The Crucible And Salem Witch Trials Essay

Words: 881
Pages: 4

In the late 1600’s, more than 200 people were accused of witchcraft. Similarly in the mid 1900’s, hundreds of people were accused of being a member of the Communist party or being a Communist sympathizer. In both the The Crucible and the HUAC Trials, the events began because of one person: Abigail in The Crucible and McCarthy in the HUAC trials. According to The Tipping Point, it is human nature to be largely influenced by peers, and to adopt certain behaviors because of it. Mass hysteria rose in both cases as the general population felt anxious about the accusations, which allowed for the paranoia to spread. The real events portrayed in The Crucible and the HUAC Trials were plagued by fear, the results of fear, and the social epidemic that took place during the events. In both the Salem Witch Trials and the HUAC trials 250 years later, fear and paranoia played a large role in the duration of the events. Senator McCarthy feared not being elected and went to extreme measures to gain support and exploited the public’s fear of communism. The majority of Americans in this time period were fearful not only of communists, but of a nuclear war. When the Soviet Union exploded its first atomic bomb in 1949, …show more content…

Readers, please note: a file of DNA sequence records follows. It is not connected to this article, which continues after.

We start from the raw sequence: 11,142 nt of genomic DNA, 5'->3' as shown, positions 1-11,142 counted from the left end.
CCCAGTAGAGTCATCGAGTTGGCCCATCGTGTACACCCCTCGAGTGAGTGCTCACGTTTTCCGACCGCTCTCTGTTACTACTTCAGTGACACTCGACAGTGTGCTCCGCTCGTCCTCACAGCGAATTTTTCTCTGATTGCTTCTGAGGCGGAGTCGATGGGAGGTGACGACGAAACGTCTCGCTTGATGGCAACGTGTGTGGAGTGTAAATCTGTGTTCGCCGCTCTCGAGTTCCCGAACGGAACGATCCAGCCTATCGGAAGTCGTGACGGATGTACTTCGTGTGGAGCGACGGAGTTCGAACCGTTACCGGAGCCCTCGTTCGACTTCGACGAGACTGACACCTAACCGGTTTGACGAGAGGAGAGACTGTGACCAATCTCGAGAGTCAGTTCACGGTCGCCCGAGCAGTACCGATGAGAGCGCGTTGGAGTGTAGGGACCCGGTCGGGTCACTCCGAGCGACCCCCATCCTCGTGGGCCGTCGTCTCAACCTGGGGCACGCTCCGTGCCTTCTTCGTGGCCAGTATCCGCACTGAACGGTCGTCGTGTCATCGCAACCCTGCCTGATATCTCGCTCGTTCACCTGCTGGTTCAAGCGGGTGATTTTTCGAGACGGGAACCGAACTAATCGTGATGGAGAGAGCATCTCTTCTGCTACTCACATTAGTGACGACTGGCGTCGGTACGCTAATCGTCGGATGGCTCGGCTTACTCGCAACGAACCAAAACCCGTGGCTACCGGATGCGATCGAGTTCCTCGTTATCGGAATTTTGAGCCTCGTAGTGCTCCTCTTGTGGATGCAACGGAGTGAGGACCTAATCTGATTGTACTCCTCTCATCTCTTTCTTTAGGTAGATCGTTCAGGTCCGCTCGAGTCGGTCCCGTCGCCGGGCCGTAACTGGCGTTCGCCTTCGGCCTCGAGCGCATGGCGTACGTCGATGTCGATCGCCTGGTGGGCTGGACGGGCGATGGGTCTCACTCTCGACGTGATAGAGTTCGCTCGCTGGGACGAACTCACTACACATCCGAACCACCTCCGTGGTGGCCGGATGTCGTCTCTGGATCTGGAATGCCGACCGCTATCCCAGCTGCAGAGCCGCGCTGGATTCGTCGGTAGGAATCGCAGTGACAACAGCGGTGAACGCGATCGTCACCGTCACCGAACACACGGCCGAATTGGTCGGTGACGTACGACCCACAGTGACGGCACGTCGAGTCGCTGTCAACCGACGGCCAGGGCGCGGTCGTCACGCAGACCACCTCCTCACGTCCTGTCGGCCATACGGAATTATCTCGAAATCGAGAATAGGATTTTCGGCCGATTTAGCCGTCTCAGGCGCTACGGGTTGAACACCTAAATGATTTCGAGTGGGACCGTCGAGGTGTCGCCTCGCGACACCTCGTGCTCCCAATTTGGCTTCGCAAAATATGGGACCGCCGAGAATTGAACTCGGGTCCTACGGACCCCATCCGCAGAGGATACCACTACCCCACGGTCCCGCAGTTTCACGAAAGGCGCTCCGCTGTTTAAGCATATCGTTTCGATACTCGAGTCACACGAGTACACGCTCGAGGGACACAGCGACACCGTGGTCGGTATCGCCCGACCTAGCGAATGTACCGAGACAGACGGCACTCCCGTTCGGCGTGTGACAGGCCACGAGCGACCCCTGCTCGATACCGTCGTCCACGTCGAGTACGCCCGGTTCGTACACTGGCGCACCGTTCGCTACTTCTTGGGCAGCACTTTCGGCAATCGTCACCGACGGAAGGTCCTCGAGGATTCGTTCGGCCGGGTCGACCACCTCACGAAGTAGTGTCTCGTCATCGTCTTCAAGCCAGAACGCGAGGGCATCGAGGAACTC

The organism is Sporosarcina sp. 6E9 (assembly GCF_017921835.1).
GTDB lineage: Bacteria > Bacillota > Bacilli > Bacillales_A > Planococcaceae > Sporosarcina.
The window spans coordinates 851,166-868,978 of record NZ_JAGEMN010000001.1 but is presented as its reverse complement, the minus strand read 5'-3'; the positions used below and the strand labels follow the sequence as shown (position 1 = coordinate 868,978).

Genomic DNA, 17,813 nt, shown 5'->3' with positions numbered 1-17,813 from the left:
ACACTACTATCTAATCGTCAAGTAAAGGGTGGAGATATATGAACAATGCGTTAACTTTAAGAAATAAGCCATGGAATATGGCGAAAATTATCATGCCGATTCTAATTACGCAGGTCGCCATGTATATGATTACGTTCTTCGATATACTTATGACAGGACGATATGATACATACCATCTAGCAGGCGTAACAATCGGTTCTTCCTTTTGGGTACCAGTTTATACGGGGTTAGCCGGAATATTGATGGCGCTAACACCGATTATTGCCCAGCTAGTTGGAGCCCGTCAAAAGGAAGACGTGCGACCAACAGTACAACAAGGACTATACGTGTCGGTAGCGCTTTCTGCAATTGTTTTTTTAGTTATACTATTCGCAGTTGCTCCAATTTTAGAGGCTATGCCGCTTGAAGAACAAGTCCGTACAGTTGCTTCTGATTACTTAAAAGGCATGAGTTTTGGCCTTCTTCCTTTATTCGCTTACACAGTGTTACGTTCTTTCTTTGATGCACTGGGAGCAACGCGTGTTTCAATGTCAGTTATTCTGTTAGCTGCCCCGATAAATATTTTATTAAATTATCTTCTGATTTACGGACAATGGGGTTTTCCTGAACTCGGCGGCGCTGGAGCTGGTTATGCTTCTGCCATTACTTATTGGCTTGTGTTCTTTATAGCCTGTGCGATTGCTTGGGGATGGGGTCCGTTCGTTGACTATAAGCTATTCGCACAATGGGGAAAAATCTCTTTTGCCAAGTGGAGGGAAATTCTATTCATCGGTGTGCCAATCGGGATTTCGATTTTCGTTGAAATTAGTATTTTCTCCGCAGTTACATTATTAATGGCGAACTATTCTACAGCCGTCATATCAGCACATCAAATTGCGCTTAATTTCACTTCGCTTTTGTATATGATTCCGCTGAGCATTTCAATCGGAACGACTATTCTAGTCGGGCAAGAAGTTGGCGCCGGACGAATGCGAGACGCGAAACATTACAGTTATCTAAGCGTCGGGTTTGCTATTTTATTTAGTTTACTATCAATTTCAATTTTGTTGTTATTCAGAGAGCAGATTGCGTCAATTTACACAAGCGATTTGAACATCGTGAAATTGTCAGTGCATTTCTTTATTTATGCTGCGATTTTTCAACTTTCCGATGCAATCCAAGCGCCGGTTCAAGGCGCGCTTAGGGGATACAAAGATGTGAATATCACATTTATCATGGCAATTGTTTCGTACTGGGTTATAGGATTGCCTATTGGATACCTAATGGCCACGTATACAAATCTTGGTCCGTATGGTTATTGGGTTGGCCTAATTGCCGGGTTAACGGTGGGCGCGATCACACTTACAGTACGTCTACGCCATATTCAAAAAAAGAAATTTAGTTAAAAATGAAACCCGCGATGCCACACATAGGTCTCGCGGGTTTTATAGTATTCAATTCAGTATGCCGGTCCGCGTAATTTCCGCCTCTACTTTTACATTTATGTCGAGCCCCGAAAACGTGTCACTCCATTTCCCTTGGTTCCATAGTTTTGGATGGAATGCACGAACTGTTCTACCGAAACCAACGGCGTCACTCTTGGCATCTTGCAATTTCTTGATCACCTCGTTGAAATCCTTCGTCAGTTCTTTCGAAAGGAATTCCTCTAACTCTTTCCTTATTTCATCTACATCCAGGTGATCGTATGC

Furthermore, the events also shared similar outcomes. In 1954, McCarthy’s unethical tactics were revealed to the public, and the accusations and the HUAC organization itself lost significance. Roughly a year after the Salem Witch Trials began, the hysteria started to diminish. In 1693, the governor put an end to the trials. In both situations, the aftermath is marked by most people thinking back about how ridiculous and silly the trials were, and how it even happened to begin with. The phenomenon of social epidemics driven by fear and paranoia are strong powers, and it is not unlikely that the same hysteria could happen